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Last Updated: February 25, 2016
·
803
· michd
Mich400x400

Put your opening braces on the same line in JS

It is very common to use the following style for blocks in JavaScript:

// Recommended
if (condition) {
    // ... Some code ...
}

as opposed to:

// Not recommended 
if (condition)
{
    // ... Some code ...
}

While you may think this is generally personal preference, in JavaScript there is a good reason to do it the former way. Thanks to automatic semicolon insertion, the following code would not do what you expect.

function foo() {
    return
    {
        bar: "foobar"
    };
}

Calling foo() will in this case return undefined, because the JavaScript interpreter automatically inserts a semicolon after the return keyword.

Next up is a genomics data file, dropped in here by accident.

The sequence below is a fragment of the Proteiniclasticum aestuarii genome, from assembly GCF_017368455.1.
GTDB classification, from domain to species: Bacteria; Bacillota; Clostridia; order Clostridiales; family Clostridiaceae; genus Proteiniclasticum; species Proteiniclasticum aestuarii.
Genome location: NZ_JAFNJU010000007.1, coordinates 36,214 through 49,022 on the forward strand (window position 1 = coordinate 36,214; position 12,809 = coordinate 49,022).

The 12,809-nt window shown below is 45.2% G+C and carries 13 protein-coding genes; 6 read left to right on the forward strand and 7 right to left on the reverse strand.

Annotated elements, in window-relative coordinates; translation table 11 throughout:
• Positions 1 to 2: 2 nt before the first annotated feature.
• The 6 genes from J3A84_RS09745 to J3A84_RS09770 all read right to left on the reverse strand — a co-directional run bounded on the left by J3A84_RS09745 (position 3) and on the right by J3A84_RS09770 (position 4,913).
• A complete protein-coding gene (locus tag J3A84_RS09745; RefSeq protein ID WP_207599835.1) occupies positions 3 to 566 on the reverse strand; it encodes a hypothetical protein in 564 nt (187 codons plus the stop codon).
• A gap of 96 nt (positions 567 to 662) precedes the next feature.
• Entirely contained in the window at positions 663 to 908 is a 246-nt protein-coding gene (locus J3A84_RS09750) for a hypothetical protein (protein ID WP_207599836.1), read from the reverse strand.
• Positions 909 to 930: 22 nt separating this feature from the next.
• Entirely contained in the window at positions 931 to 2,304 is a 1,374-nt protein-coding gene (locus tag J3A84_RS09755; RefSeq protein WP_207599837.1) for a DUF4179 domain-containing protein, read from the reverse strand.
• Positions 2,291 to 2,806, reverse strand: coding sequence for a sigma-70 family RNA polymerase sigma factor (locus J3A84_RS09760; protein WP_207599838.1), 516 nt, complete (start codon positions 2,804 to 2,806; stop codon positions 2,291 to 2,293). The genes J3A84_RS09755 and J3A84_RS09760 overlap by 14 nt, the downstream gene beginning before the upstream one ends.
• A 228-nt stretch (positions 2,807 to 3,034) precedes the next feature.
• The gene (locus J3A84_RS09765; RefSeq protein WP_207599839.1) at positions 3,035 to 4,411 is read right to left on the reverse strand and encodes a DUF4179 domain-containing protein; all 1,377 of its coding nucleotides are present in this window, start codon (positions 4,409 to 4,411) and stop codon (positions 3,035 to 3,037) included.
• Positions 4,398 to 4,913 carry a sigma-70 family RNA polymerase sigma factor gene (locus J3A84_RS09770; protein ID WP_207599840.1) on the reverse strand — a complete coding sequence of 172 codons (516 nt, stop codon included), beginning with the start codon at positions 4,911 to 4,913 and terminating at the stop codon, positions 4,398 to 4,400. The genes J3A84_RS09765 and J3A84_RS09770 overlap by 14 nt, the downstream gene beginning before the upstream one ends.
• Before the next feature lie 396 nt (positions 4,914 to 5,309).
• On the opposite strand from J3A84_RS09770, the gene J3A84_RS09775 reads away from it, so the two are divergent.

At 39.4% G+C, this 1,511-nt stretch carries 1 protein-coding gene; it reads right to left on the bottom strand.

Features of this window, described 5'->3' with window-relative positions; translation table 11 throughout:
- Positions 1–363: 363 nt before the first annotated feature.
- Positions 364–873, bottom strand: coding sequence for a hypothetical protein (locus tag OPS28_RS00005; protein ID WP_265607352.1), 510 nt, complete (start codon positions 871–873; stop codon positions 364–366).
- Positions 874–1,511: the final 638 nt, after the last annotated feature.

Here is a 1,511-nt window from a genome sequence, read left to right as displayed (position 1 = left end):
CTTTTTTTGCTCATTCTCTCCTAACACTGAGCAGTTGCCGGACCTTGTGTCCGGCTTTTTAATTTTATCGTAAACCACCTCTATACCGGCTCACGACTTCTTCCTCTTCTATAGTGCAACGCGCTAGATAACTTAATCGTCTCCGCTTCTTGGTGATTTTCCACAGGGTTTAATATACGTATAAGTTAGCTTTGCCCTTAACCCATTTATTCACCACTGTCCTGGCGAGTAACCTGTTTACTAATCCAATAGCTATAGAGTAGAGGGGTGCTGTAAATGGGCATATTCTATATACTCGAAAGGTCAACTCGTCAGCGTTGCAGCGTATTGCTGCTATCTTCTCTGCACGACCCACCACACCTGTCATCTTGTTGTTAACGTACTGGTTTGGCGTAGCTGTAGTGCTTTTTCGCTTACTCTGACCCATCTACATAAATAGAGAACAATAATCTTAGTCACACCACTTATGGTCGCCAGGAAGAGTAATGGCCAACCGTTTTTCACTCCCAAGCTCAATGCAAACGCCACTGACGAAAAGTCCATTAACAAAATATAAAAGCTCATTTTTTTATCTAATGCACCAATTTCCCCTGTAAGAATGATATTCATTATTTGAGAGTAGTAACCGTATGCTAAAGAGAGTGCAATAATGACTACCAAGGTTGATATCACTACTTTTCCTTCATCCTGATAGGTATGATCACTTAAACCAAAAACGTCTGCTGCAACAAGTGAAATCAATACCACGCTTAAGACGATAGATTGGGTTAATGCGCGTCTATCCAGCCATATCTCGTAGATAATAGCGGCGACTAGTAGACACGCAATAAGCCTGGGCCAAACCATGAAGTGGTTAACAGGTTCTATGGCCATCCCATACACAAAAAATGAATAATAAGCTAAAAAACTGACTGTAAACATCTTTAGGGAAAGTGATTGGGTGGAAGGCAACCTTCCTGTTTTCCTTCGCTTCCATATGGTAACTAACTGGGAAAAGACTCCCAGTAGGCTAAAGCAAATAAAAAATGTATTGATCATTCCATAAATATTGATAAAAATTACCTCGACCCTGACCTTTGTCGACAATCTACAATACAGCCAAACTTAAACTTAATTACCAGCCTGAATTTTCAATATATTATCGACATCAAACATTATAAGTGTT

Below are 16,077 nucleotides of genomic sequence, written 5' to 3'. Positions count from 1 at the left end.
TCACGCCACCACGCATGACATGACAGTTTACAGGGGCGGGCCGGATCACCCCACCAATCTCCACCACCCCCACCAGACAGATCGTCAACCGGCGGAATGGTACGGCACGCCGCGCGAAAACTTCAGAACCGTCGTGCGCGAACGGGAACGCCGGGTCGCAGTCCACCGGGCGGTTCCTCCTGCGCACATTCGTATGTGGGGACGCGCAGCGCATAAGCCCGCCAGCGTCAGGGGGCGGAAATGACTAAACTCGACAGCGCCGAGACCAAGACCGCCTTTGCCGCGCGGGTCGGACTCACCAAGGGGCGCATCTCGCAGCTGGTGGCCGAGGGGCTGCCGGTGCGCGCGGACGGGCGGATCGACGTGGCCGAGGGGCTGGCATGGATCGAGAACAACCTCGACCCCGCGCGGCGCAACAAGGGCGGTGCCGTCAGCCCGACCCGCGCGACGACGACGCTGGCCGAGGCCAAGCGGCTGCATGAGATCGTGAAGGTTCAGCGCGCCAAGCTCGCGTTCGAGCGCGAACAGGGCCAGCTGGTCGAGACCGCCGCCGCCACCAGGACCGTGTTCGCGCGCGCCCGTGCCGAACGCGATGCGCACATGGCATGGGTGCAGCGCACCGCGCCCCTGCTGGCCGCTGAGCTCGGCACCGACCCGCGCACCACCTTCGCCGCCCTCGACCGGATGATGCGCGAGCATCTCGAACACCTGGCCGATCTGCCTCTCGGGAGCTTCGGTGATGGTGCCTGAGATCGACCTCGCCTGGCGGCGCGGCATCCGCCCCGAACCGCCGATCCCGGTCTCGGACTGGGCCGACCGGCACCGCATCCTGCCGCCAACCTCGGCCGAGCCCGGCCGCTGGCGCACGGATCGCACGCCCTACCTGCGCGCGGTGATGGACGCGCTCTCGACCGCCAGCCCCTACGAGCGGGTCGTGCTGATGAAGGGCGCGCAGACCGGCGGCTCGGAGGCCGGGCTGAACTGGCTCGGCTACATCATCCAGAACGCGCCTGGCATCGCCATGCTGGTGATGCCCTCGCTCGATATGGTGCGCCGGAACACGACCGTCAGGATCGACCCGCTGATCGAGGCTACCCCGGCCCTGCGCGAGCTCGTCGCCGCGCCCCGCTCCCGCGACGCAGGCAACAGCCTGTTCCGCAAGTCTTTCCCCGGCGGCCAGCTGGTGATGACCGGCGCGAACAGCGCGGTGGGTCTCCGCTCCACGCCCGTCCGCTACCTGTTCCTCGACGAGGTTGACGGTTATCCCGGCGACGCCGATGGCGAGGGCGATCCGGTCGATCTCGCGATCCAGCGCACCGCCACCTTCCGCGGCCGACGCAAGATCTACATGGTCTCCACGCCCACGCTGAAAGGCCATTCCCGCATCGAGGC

You can avoid this behavior by making it your standard practice to open blocks (or object literals) on the same line, like so:

function foo() {
    return {
        bar: "foobar"
    };
}

This will cause foo() to return the expected {bar: "foobar"} object.

As an additional tip, never rely on automatic semicolon insertion. Terminate each and every one of your statements with a semicolon; it will be easier to read your code (less time spent figuring out how the interpreter will shape the behavior), and it is less likely to break in minifiers and/or concatenators.

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3344
D42a7264714dee5006b9c99d2567a320

Good point, I never actually thought that ASI can be a reasoning for same-line braces. Now I have a good reason to make other people put them on the same line! :)

over 1 year ago ·
3346
Mich400x400

@dpashkevich I'd always been used to putting my opening braces on a new line (from in PHP originally), but this argument, which you can easily test, won me over for same-line braces. Saves some LOC too. :-)

over 1 year ago ·